Small businesses are independent establishments wholly owned by an individual, a family, or business partners. Small businesses are vital to local and national economies. In the aggregate, they have a very large impact on the nation, but individually, they are truly small. As such, the influence of small businesses could easily be overlooked, especially when health insurance legislation's focus is on individuals and large businesses.
The current American health insurance system is not sustainable because it increases the burden on large employers while providing a potentially untenable situation for small employers, does nothing to control rising medical costs, and does not provide universal insurance coverage. Specifically, the way the health insurance system works for small employers highlights these problems by providing optional guidelines with little assistance and no standardization for coverages among employers. Employers are then left to choose between providing potentially unaffordable coverage or forcing themselves and employees to find insurance on the individual exchange, which might not be any more affordable.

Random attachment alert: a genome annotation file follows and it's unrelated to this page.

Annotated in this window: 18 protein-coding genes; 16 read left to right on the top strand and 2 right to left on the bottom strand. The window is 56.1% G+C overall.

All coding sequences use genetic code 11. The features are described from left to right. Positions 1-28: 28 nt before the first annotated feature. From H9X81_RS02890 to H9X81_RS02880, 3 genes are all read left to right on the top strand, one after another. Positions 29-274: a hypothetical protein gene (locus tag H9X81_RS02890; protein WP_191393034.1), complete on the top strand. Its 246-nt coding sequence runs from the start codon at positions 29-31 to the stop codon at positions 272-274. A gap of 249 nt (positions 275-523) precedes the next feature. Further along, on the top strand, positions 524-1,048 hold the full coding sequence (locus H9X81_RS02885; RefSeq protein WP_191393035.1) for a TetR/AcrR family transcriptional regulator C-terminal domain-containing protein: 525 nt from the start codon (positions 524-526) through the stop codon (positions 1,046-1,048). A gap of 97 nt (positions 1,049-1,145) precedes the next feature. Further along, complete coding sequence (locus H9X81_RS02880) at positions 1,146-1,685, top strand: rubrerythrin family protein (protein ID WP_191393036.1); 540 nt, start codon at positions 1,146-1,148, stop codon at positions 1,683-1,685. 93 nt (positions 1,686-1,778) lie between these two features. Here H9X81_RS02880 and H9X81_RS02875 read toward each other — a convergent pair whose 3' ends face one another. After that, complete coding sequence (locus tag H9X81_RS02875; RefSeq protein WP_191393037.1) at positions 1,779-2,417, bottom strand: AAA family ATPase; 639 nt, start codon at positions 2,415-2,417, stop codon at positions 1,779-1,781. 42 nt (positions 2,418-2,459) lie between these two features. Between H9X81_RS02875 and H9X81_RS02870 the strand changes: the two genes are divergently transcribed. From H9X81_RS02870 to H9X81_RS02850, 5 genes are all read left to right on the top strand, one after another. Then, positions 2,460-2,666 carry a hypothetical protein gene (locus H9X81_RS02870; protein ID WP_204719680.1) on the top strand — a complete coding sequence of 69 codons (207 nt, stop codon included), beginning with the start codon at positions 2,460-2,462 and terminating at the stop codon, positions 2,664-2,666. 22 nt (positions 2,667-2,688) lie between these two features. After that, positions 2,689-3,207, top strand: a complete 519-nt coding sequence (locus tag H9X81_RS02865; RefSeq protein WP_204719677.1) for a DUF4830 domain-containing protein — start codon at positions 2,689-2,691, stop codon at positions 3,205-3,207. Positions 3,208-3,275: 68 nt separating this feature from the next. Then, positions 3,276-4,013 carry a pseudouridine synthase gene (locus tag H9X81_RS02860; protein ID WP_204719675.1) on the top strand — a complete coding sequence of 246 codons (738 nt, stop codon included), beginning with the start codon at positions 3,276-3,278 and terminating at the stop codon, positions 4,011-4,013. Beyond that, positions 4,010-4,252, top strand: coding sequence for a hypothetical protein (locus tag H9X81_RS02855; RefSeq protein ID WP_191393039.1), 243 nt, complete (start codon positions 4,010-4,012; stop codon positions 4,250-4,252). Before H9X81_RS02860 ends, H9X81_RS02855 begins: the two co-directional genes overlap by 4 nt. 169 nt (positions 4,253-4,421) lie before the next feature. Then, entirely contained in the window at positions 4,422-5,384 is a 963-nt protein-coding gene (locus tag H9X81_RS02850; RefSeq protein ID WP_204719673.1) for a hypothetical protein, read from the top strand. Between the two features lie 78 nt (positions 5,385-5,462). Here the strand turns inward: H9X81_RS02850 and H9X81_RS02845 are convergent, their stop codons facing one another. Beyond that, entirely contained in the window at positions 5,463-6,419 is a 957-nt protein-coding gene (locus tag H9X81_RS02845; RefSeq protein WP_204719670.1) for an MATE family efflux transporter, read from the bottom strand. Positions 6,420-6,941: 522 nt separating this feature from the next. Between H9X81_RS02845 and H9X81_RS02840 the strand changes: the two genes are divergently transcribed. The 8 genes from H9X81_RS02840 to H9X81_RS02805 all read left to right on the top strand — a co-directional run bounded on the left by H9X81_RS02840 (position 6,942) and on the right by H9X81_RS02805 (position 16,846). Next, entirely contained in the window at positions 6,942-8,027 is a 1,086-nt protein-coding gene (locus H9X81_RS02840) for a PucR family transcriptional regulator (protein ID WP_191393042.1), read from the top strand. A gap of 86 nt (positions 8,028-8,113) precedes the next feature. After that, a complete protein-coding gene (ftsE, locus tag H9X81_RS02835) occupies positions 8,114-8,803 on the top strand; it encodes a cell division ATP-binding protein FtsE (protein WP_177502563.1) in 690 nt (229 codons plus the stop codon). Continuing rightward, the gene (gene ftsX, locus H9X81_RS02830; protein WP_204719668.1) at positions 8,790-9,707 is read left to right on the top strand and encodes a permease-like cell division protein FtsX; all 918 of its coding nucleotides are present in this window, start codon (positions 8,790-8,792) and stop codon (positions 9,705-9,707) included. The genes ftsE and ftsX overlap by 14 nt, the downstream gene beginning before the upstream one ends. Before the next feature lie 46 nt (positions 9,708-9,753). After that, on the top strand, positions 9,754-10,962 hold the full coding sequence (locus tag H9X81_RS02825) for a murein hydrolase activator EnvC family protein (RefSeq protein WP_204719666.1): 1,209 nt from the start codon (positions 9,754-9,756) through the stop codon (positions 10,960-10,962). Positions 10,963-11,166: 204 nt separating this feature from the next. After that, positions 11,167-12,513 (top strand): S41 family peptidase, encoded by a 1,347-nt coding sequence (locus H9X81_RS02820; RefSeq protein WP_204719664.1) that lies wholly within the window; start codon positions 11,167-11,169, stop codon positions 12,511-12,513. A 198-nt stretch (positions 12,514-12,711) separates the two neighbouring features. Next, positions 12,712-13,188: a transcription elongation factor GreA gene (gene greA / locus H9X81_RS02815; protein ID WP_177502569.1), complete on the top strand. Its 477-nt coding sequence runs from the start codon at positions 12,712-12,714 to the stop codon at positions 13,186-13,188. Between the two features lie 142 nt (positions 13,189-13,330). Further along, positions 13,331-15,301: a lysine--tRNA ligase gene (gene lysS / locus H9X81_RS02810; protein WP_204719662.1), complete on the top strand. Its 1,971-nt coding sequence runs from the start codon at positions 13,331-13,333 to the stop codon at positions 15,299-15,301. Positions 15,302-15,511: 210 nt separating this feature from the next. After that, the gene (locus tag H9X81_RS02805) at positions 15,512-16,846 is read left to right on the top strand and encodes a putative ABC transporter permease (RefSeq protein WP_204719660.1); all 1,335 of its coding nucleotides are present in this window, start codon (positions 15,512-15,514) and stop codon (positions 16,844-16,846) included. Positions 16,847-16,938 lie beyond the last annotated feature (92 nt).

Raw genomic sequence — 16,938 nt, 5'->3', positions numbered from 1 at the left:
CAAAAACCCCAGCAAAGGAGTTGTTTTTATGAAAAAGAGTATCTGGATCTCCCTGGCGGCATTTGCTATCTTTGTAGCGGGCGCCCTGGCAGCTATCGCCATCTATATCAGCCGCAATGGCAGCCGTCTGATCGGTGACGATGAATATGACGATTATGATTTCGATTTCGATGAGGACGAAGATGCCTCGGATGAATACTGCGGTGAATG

This Article explains the current health care and insurance laws and regulations, how it affects small businesses, why it is not a solution for the future, active proposals in Congress, and viable options for the future of small business health insurance.
Norman, M. Catherine
"Small-Business Health Insurance: A Symptom of the Diseased American Health Care System ... What is the Cure?,"
Mercer Law Review: Vol. 69:
2, Article 5.
Available at: https://digitalcommons.law.mercer.edu/jour_mlr/vol69/iss2/5